Crude Oil Prices Rebound amid Traffic Jam in Suez Canal, Supply Build

Crude oil futures are bouncing back from their descent into correction territory. Brent and US crude prices have rebounded on the buildup of traffic in the Suez Canal, while investors are also combing through the US government’s weekly supply report. Is the end of the pullback, or is there still some correction to unfold?

April West Texas Intermediate (WTI) crude future surged $1.97, or 3.41%, to $59.73 per barrel at 14:54 GMT on Wednesday on the New York Mercantile Exchange. Despite a wave of recent weakness, US crude prices have risen 24% year-to-date.

Brent, the international benchmark for oil prices, tested $63 in intraday trading. May Brent crude futures soared $2.08, or 3.42%, to $62.94 a barrel on London’s ICE Futures exchange. Brent is also up about 22% so far this year.

According to the US Energy Information Administration (EIA), domestic inventories of crude oil increased 1.912 million barrels in the week ending March 19. The market had anticipated a withdrawal of 272,000 barrels.

Stockpiles at the Cushing, Oklahoma storage facility declined 1.935 million barrels. Gasoline supplies rose 203,000 barrels, while distillate stocks climbed 3.806 million barrels.

Last week, the Baker Hughes oil rig count jumped to a three-month high of 318, marking the sixth consecutive week that the number of crude oil rigs was above 300.

Crude prices had been sliding over the last week on concerns over a growing number of European countries extending their lockdowns amid rising coronavirus infections. Investors fear that this will weigh heavily on energy demand. The slump was so bad that oil prices had fallen into correction territory, with a more than 10% plunge.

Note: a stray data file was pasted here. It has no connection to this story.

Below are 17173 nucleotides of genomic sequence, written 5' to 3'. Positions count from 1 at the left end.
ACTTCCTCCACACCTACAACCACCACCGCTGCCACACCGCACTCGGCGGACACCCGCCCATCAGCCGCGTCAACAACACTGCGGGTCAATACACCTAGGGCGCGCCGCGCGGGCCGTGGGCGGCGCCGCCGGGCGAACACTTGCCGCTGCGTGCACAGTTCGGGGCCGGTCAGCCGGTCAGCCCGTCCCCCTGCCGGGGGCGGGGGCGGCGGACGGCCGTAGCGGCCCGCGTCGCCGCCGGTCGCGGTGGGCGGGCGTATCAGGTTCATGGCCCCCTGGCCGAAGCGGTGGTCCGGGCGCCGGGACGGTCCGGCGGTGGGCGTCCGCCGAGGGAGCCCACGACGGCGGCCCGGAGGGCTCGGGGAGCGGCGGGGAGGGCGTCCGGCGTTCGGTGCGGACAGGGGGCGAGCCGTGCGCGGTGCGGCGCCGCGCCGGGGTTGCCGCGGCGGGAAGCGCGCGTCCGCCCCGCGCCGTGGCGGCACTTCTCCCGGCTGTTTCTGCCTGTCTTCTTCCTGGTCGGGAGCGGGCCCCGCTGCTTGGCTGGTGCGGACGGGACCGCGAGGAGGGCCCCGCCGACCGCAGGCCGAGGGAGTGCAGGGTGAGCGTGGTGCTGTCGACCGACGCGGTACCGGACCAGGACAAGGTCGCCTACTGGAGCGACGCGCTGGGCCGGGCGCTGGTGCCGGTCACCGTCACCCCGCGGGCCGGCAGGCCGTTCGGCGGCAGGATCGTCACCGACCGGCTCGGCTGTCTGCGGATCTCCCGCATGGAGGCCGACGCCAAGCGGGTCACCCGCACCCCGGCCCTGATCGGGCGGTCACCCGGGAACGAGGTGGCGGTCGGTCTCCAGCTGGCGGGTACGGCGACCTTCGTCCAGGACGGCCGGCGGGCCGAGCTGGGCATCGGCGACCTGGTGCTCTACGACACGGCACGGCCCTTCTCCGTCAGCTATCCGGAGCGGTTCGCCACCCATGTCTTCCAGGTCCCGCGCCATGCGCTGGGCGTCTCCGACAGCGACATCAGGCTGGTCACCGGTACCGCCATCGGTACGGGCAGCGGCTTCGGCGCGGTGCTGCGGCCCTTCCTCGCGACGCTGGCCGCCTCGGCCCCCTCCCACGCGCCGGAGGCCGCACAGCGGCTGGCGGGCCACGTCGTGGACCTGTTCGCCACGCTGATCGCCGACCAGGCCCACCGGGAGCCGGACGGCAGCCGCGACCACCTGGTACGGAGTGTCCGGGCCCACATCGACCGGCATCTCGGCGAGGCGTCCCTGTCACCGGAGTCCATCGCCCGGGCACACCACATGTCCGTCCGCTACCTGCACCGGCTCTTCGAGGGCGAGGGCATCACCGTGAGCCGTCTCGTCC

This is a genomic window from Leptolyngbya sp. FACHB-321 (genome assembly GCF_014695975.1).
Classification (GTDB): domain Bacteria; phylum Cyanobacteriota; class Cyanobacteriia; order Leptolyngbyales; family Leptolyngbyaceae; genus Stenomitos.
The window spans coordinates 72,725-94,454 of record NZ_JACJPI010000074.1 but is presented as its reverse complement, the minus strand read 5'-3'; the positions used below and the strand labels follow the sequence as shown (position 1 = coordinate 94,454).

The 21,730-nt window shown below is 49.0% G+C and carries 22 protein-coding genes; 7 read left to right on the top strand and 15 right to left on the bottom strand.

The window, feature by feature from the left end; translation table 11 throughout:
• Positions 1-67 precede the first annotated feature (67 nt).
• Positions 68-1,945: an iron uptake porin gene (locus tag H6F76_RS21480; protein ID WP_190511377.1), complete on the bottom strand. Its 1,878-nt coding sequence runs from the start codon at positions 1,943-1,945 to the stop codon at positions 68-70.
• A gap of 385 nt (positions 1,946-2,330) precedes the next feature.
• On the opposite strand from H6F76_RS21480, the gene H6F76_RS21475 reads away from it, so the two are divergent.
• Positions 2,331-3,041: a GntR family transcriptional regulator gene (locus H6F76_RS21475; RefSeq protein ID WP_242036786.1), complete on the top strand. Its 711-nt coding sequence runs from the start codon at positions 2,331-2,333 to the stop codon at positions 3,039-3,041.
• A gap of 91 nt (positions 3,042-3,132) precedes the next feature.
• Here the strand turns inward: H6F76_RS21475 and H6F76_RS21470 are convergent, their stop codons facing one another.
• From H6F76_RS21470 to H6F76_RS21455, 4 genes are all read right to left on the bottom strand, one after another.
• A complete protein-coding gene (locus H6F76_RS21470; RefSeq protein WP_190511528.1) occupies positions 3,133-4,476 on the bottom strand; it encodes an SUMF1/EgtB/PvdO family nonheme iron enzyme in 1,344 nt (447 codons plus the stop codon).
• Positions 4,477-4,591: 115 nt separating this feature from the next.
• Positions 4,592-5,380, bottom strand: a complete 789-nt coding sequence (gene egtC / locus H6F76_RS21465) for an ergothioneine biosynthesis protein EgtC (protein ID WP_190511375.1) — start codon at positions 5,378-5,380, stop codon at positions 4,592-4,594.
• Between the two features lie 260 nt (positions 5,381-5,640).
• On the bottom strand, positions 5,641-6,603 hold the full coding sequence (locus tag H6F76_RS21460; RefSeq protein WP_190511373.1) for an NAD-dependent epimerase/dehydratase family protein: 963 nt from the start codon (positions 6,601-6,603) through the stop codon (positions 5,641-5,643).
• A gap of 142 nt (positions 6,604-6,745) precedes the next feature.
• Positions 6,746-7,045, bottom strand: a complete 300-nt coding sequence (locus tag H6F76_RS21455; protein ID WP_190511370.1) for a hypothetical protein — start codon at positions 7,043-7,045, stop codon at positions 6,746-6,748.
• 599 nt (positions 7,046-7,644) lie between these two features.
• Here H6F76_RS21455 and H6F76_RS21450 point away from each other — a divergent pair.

WTI and Brent futures bounced back midweek on problems in the Suez Canal. On Tuesday, traffic in the narrow waterway had stopped after the MV Ever Given, a Panama-flagged container ship with an owner listed in Japan, got stuck.

In other industry news, new data found that US refiners utilized Russian oil and petroleum products to fill the deficit left by sanctioned Venezuelan oil and a drop in shipments from the Organization of the Petroleum Exporting Countries (OPEC).

Moreover, a new Rystand Energy forecast suggests that 118,500 oil and gas wells will be drilled across the globe next year. Daniel Holmedal, an energy research analyst at Rystad Energy, wrote in the report:

In contrast to previous years, when the North American shale sector-led production growth, we expect the onshore and offshore shelf in the Middle East and the deepwater market in South America to be the main drivers of growth going forward. To recover production levels, operators will have to launch new drilling plans in tandem with maintenance and enhancement programs for existing wells, opening significant opportunities for well service suppliers in the years ahead.

In other energy commodities, April natural gas futures rose $0.03, or 1.17%, to $2.584 per million British thermal units (btu). April gasoline futures rallied $0.0446, or 2.35%, to $1.941 per gallon. April heating oil futures advanced $0.0397, or 2.27%, to $1.7899 a gallon.

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